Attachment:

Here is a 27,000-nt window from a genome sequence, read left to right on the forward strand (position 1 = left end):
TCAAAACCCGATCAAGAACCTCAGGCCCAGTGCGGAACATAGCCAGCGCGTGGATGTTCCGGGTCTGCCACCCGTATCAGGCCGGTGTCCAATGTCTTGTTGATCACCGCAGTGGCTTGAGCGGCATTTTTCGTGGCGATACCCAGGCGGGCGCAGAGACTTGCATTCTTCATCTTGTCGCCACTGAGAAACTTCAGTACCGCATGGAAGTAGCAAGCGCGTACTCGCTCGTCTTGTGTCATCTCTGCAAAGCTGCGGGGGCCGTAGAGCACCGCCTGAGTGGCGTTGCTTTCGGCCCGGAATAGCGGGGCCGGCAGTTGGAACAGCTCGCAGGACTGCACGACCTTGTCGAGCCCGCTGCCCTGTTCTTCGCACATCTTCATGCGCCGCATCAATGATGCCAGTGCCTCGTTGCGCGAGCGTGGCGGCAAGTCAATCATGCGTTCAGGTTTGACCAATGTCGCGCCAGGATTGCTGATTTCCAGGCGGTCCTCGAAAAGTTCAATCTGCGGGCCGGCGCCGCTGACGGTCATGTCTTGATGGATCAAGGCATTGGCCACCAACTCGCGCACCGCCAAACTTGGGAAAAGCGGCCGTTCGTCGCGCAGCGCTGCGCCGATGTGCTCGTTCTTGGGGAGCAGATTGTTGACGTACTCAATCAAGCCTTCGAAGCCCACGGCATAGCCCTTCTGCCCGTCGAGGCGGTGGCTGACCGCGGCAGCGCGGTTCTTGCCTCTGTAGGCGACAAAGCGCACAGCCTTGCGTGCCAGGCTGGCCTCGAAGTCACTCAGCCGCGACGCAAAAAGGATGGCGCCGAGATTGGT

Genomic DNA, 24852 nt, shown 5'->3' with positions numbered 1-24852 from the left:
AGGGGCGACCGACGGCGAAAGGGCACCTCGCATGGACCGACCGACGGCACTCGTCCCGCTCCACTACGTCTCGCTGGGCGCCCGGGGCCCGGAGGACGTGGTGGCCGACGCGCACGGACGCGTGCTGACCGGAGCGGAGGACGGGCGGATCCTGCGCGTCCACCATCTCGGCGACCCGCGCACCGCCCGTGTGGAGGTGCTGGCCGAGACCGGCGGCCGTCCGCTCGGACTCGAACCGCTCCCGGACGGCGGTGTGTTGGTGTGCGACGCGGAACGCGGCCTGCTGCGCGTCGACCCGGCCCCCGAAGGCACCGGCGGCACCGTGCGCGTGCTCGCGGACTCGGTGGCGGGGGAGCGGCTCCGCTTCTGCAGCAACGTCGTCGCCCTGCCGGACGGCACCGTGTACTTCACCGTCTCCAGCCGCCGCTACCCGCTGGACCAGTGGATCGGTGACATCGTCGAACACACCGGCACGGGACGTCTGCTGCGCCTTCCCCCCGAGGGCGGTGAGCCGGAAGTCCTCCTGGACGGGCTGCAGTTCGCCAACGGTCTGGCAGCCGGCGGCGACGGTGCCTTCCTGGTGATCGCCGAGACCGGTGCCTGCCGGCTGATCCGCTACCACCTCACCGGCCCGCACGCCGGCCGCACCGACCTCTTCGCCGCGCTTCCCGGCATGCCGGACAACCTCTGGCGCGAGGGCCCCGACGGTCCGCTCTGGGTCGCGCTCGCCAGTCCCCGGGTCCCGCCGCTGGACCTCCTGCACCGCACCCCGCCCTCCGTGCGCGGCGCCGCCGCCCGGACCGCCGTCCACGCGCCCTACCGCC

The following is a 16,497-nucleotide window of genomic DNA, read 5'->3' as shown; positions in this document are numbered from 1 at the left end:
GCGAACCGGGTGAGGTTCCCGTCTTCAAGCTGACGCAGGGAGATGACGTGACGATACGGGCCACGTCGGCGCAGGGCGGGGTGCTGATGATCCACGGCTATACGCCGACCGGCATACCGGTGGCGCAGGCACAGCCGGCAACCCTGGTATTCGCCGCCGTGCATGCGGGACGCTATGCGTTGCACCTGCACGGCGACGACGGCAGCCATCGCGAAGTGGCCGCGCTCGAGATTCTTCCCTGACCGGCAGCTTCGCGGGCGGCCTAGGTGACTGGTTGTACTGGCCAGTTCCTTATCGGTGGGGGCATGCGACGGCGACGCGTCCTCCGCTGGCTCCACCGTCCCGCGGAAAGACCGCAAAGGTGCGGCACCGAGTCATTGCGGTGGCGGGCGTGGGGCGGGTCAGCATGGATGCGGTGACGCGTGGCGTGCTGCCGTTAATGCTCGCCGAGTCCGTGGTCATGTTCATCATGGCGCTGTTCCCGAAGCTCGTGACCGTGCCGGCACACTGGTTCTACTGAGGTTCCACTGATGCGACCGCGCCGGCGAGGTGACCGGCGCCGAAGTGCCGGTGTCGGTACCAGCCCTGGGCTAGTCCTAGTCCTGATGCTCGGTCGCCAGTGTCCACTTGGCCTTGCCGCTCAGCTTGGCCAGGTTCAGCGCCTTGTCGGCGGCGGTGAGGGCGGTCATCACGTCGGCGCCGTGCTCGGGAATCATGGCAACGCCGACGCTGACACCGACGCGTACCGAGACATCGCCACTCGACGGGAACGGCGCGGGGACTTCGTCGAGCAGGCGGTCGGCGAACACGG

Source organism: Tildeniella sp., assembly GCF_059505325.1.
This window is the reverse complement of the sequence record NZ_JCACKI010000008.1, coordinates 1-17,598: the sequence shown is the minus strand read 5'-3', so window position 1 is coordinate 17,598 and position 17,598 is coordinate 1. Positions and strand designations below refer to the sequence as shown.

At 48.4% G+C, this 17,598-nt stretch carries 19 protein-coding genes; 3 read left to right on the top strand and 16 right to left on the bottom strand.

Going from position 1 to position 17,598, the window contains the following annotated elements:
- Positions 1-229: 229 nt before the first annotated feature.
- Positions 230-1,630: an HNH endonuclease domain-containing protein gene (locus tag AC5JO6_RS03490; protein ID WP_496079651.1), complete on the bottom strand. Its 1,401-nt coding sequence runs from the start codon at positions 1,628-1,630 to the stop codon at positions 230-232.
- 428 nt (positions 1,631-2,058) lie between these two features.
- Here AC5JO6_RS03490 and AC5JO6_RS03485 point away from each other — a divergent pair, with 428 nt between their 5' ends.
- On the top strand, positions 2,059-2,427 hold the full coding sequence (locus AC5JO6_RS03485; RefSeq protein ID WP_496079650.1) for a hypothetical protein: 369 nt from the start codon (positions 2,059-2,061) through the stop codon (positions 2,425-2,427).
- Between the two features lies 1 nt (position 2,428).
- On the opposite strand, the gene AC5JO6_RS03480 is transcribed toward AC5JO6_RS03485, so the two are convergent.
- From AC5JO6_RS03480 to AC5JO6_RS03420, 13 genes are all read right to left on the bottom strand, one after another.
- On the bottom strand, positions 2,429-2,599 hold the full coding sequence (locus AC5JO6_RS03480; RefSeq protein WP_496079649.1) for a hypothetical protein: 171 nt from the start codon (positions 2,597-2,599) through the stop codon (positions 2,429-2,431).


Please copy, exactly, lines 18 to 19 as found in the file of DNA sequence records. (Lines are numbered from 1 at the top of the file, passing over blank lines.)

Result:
- From AC5JO6_RS03480 to AC5JO6_RS03420, 13 genes are all read right to left on the bottom strand, one after another.
- On the bottom strand, positions 2,429-2,599 hold the full coding sequence (locus AC5JO6_RS03480; RefSeq protein WP_496079649.1) for a hypothetical protein: 171 nt from the start codon (positions 2,597-2,599) through the stop codon (positions 2,429-2,431).